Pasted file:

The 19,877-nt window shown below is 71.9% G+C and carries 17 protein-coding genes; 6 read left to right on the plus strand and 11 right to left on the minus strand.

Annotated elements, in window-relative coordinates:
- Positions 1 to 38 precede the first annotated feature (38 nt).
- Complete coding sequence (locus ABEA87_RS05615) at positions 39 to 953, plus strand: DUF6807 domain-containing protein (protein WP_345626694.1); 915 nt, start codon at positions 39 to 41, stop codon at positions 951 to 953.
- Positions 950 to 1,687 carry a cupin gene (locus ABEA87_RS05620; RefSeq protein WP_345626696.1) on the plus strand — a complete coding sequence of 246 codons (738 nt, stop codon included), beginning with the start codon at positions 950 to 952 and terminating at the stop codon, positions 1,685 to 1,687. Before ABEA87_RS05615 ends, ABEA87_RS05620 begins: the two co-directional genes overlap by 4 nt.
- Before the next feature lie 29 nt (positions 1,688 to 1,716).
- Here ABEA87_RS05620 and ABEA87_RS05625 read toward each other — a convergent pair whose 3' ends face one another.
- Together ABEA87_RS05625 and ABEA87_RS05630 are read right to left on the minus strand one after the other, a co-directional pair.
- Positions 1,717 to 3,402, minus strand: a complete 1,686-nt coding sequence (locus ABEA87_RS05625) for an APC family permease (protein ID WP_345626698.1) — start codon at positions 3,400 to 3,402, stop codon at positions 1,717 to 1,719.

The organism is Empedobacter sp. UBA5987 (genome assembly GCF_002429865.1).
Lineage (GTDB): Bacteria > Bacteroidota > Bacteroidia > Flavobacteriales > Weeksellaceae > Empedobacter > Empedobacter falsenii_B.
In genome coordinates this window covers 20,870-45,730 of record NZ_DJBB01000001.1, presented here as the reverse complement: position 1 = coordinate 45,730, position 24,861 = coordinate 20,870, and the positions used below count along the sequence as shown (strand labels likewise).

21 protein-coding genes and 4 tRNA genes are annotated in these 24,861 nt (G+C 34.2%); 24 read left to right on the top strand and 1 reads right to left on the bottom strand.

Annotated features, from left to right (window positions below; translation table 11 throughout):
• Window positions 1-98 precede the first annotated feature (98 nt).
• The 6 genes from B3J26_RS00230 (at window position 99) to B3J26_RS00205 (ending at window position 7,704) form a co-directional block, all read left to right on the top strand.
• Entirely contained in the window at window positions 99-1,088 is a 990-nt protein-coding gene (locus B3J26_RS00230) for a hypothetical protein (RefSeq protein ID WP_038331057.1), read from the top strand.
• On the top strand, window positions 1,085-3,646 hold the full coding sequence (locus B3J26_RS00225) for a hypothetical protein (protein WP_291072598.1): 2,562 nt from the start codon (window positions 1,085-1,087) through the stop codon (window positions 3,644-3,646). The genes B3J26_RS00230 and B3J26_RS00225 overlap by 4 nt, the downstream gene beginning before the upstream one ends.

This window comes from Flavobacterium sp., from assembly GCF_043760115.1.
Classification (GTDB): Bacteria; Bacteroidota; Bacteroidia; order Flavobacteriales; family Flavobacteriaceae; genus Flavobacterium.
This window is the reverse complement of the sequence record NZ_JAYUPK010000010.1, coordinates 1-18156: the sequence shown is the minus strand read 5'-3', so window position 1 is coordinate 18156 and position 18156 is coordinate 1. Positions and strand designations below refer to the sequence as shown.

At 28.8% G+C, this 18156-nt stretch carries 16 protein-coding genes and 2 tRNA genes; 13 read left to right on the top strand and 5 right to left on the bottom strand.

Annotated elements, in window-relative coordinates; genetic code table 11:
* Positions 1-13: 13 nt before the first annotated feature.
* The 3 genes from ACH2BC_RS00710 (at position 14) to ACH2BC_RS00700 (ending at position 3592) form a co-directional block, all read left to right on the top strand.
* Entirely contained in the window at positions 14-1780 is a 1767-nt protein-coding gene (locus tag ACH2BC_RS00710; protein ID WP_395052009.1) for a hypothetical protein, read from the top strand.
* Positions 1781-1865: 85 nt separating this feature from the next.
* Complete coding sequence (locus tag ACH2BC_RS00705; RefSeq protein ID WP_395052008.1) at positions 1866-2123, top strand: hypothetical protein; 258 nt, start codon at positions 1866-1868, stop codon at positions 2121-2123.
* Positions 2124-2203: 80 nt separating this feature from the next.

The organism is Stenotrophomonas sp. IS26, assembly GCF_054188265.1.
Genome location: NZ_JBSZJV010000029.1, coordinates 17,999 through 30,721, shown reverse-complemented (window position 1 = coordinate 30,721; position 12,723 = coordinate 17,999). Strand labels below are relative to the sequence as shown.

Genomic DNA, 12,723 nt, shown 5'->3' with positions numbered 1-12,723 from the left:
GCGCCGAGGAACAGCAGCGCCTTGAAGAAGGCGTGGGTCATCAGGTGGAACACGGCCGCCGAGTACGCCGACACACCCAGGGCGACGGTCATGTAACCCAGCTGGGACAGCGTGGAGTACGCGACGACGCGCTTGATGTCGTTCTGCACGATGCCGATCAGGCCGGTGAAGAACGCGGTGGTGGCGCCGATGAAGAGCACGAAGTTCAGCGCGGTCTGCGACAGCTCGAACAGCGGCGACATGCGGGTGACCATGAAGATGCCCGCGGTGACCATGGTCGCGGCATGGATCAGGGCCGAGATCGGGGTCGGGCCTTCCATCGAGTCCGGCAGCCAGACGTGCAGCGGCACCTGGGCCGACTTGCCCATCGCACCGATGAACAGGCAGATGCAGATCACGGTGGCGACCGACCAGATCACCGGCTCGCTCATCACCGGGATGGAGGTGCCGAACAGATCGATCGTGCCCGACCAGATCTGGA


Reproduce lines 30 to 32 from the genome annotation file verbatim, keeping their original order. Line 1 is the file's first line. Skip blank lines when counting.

The organism is Stenotrophomonas sp. IS26, assembly GCF_054188265.1.
Genome location: NZ_JBSZJV010000029.1, coordinates 17,999 through 30,721, shown reverse-complemented (window position 1 = coordinate 30,721; position 12,723 = coordinate 17,999). Strand labels below are relative to the sequence as shown.

Genomic DNA, 12,723 nt, shown 5'->3' with positions numbered 1-12,723 from the left: